Imprinted in Time
Contemporary Serbian Printmaking
A Selection of Works from the Faculty of Fine Arts in Belgrade
29 October - 09 November 2019
Opening Reception: Tuesday, 29 October, 6.30 pm.
AAIPS Gallery is delighted to host Imprinted in Time, an exhibition organized by the Embassy of the Republic of Serbia in Seoul to celebrate 30 years of diplomatic relations between the Republic of Serbia and the Republic of Korea. Presenting 44 prints created by members of the Faculty of Fine Arts in Belgrade, the exhibition will premiere Serbian graphic art in Korea.
Imprinted in Time
Aletheia (ἀλήθεια) was a concept used by ancient Greek philosophers to define truth. For them, it was a meaningful process to recollect and reveal those moments which had disappeared or been concealed by lethe (λήθη), or oblivion. Oblivion is inevitable for being thrown into the flow of time. Indeed, Greek mythology reminds us that Lethe, the river of oblivion, runs across the last stage of our journey of fleeting moments destined to death, the unknown end; telling us that traces of life are likely lost in oblivion. This human condition is resisted by memory, and memory is well-described by the metaphor of prints. An artist grasps a moment fading away, and then stores it by engraving its image onto a polished stone, a wood block or a metal plate. Ink is then poured on the surface of the printing plate to multiply the image by pressing hard on a sheet of paper covering the plate. All these steps of the printmaking process appear to materialize our memory, which attempts to touch a time imprinted in our mind, but no longer present.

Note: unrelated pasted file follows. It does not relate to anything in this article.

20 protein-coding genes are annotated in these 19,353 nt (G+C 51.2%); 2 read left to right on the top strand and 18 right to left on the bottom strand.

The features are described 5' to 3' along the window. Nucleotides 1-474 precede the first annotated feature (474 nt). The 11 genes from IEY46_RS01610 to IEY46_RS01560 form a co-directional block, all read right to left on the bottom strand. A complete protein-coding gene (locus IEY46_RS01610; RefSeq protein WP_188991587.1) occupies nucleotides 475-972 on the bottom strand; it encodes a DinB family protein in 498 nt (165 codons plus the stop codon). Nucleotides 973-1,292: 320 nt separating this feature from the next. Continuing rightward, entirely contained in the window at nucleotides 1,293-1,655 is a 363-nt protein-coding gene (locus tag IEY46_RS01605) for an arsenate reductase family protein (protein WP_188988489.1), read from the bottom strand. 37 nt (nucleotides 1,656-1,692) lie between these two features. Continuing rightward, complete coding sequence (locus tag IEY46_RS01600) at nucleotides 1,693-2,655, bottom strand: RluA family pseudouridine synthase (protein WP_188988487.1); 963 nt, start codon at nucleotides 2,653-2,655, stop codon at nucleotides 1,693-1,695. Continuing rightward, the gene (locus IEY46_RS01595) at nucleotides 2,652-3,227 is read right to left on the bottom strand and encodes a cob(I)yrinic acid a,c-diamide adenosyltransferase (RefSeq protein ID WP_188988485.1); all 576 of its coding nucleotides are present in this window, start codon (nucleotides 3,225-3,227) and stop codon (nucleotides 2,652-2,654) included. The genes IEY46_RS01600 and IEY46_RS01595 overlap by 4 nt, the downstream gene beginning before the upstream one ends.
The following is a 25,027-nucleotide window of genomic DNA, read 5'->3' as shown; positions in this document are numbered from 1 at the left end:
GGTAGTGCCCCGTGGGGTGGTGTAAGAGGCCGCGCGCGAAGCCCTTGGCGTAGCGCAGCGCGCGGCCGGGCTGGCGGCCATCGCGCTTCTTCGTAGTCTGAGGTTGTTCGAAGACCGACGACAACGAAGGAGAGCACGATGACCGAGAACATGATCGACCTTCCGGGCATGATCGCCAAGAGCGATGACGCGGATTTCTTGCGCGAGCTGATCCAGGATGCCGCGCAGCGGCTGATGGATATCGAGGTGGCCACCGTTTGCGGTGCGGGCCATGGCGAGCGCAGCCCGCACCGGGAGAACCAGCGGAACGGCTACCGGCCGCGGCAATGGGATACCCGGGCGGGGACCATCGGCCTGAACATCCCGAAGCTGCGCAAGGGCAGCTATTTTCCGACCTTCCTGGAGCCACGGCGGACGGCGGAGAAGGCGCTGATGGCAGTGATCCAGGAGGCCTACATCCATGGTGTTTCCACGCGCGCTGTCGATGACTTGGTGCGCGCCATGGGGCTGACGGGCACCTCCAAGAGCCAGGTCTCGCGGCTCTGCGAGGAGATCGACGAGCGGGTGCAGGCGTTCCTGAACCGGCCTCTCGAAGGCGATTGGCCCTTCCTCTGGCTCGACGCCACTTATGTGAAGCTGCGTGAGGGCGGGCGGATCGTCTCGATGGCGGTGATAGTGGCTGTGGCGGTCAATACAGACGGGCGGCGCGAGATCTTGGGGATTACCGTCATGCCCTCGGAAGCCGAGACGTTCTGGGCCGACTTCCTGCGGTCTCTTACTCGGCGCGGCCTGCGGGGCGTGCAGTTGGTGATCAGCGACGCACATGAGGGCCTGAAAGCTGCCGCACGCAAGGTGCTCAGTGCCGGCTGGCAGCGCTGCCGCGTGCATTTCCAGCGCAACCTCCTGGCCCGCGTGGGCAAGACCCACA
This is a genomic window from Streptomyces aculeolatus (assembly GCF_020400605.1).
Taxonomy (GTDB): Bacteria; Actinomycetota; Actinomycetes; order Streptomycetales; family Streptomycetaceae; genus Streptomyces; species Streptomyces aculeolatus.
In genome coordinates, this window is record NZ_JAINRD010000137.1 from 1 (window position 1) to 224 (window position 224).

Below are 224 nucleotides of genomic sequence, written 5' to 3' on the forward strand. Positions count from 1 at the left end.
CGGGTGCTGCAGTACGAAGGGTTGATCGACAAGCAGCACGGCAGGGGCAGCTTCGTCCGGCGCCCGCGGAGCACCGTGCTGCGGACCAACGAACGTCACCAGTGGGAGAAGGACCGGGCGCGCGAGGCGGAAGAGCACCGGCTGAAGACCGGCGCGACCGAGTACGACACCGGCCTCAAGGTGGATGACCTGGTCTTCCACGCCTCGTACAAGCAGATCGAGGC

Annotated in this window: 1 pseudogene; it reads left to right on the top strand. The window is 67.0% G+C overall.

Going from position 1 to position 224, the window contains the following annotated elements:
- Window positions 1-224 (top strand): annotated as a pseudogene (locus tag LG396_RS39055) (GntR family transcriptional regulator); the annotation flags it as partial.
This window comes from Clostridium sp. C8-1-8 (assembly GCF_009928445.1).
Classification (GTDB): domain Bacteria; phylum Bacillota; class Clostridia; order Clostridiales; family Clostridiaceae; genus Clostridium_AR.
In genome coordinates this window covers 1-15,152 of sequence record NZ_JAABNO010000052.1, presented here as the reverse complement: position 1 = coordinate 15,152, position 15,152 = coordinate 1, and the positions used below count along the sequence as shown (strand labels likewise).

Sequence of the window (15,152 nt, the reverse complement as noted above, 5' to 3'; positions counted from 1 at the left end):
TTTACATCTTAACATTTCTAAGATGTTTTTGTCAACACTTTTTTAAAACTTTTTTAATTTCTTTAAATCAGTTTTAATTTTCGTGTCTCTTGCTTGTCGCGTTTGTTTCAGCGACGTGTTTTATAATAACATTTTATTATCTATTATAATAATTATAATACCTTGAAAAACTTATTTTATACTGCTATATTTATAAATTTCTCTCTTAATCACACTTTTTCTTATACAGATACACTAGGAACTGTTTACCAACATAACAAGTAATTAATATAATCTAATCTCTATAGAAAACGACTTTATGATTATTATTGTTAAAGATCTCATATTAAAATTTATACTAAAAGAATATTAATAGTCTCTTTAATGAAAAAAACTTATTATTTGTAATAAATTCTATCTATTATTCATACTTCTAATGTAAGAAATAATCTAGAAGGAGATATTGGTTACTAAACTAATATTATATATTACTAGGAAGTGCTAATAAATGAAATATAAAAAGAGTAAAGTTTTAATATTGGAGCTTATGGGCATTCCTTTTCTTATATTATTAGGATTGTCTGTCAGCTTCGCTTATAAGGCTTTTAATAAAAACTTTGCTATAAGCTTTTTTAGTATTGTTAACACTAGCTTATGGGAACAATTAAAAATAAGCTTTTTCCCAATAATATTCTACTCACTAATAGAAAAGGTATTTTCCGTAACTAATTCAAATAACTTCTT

In relation to memory, however, what is the role of prints today, in an era in which photography and digital technology can capture every instant faithfully and reproduce it to infinity? Since the photographic image of a moment records the past with a physical proximity, we often have the illusion that photography is the storage of authentic memory, yet it is quite different from the way our memory actually works. Drifting impressions in our memory tell a personal, ambiguous and reorganizing narrative, rather than form a clear architecture like a photographic image. This truth of memory, in other words, a rippling image emerging from multiply-overlaid traces of an individual’s lived-through life, can be revealed well by print techniques. In this exhibition of contemporary Serbian printmaking, the artists unfold time around the Balkans, imprinted in their memory. Through these works, we hope to experience a moment of aletheia, which discloses the shadowed side of our lives that we have forgotten.
Dr. Eunmin Lim, Research Curator of the AAIPS Gallery